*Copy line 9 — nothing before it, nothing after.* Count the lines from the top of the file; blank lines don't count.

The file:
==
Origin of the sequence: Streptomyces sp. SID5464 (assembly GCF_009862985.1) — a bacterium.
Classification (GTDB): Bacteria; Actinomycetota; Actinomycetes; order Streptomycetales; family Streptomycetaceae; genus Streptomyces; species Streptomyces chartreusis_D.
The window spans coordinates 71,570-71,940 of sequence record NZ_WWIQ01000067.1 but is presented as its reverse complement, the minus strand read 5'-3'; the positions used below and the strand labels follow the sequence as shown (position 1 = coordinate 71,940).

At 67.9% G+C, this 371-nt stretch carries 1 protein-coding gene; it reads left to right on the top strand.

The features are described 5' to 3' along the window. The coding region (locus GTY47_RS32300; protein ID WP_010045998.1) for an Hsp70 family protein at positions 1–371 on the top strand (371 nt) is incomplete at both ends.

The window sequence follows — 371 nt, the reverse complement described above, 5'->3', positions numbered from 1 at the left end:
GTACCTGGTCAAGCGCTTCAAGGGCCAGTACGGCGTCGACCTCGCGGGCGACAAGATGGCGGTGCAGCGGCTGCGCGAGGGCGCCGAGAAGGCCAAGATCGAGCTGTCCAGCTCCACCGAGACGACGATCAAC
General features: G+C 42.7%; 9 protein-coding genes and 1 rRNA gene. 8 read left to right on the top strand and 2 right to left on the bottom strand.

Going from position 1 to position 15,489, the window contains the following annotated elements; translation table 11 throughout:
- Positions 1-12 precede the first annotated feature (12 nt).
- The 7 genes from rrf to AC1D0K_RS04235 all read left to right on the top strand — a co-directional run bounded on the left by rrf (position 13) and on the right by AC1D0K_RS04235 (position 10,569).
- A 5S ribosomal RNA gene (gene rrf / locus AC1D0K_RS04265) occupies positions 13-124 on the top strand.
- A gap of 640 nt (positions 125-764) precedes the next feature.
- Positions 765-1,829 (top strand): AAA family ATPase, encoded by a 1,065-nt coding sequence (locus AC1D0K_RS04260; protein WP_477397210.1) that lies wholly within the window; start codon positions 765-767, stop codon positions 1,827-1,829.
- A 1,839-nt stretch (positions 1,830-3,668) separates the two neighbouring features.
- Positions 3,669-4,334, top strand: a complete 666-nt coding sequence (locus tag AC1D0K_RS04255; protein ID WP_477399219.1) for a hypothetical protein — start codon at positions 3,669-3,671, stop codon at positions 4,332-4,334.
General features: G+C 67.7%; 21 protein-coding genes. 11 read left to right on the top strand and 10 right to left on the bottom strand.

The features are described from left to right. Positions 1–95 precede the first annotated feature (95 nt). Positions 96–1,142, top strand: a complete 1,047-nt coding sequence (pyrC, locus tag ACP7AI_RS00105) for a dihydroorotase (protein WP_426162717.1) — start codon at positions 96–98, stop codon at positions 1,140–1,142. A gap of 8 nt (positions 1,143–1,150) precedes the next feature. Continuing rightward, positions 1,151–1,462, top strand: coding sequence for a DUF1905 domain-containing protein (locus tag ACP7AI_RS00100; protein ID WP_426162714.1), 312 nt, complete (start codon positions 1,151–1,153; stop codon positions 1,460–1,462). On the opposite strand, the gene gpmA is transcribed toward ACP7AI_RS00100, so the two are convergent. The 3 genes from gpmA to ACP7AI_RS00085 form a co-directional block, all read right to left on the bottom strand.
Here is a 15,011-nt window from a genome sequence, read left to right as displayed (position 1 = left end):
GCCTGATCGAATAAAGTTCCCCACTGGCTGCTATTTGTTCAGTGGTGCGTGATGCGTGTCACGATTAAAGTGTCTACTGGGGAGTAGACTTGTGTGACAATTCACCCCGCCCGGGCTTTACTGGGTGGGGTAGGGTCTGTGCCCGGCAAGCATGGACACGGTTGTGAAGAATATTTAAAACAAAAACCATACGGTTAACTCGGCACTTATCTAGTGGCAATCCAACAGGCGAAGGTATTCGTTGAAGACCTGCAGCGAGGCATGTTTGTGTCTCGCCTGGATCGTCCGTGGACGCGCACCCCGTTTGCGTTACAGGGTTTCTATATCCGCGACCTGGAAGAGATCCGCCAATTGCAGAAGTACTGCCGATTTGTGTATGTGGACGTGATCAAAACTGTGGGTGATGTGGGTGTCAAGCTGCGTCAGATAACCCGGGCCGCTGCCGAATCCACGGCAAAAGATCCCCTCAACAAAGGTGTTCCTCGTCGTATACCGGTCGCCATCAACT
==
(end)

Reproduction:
Going from position 1 to position 15,489, the window contains the following annotated elements; translation table 11 throughout: